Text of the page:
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Cutting penalty rates is a war on the young and on the poor

The same government who started the week saying young people just need good jobs if they want to get ahead are ending it by ensuring young people are paid less.

So, you might recall that earlier this week the Assistant Minister to the Treasurer Michael Sukkar, had some super advice for today's young people concerned about the rising cost of housing and the inability to get ahead: go get a cool high-paying job, like he did!

"I want to see young people, like me, leave university," he misleadingly explained to Sky News on Monday night. "I was a terrible university student but I left university because the economy was so good, I got a great start and I was able to forge a career."

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Protests, anger and relief punctuate a tense announcement from the Fair Work Commission as business and unions react to the changes. Vision courtesy ABC News 24.

From that inspirational quote you might think that Sukkar had quit that fancy university with its ivory tower book-learnin' and instead used his own two hands to forge a company making bootstraps with which he then pulled himself up. 

What actually happened was that Sukkar got degrees in law and commerce and walked into sweet corporate jobs for large firms before entering politics where the public supplies his $200k+ salary and sweet perks - including a nice little allowance of $273 for every night he stays in a Canberra apartment, which he owns.

(Fun fact: the maximum rate of Newstart for a single person works out to $37.76 a day, but obviously being a public servant with an investment property makes Sukkar and his colleagues seven times more deserving of a taxpayer-funded handout than some desperate person without a job, right?)

But in any case, Sukkar made it clear that "enabling young people to get highly paid jobs … is the first step to buying a house", and that this is the policy of the government of which he is a minister. 


Not even three days later, the Fair Work Commission announced that penalty rates for weekend and public holiday work - the jobs that overwhelmingly attract young people - should be cut. Apparently no one can even be bothered pretending that they give a damn about the young and/or poor these days.

Not. Even. Three. Days. 

And before anyone parrots the Fair Work Commission's line that there's no difference between working weekends and public holidays and any other time: bollocks.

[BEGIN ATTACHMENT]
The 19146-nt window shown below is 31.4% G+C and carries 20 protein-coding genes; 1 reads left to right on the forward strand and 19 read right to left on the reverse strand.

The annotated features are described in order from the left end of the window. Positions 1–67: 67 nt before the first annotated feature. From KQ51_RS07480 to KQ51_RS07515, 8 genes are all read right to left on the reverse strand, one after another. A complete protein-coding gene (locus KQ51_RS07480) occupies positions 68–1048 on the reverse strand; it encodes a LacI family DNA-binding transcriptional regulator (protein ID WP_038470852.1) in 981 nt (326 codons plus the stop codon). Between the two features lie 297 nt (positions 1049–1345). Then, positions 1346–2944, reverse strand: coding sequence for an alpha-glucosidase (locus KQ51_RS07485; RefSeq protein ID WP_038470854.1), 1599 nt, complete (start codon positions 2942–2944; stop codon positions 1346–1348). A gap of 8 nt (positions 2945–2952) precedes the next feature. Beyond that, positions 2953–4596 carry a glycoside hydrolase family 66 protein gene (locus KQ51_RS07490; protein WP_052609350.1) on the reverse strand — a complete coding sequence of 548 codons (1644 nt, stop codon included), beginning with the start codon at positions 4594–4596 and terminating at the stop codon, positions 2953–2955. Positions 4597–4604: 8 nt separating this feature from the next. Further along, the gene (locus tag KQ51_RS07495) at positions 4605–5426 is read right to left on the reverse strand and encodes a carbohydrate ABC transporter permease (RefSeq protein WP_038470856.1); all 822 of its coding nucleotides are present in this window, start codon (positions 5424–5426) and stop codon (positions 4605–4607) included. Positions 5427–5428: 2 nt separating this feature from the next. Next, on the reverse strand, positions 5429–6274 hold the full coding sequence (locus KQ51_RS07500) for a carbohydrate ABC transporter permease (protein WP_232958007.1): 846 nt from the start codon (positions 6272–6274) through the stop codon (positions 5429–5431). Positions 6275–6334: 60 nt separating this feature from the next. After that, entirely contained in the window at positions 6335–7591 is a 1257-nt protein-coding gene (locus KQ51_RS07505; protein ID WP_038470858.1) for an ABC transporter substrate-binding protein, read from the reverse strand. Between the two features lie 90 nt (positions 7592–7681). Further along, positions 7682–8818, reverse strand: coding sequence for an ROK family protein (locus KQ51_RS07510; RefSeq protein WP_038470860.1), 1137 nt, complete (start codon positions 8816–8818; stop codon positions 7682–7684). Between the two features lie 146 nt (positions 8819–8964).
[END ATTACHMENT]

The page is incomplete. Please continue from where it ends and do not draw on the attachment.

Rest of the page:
Working weekends means you don't see your family as much. You don't hang out with your friends when they're available. You don't get to play sport or go to your sister's baby shower or take your partner away for a weekend retreat, because you're working.

Penalty rates were established in recognition of the fact that working when most other people rest imposes an extra cost on people. Conversely, pretending that all days are pretty much the same isn't too far from wondering why we need to have any days off at all. 

That's why we invented weekends in the first place (and they were invented, by the way: people literally died in the industrial relations battle for the right to have an eight-hour work day and a weekend of rest, you know). 

To recap: the government thinks young people need to get good jobs to get ahead, and also they're ensuring that the jobs available to them don't pay as well. 

This is beyond mere hypocrisy - although it's also breathtakingly hypocritical, let's be clear. This is a war on the young and on the poor. 

So, what do you do? 

First up, join a union.

And before you say "meh, unions, they don't do anything", be aware that they absolutely do - the Turnbull government wouldn't be so childishly obsessed with destroying them if they weren't still a potent threat - and secondly, remember that the only reason you have a minimum wage, or sick leave, or any kind of time off whatsoever is because courageous men and women joined together and fought for it. You can't fight this battle alone, but we can fight it together.

Secondly, let the non-Coalition parties - particularly those in the Senate - know that you'll be watching their response to this recommendation with interest. Are they fussed about a fair go for working Australians, or is that another outdated concept along with regular hours or getting to see one's kids or not working until dropping dead behind a fast-food counter at 72?

Australians already work too long and give our employers millions of hours of free labour - and now the government is saying that a good slab of those workers are being paid too much for giving up their most valuable time? That's insult being gleefully added to massive, deliberate injury.

We've fought before, friends. Looks like it's time to fight again.


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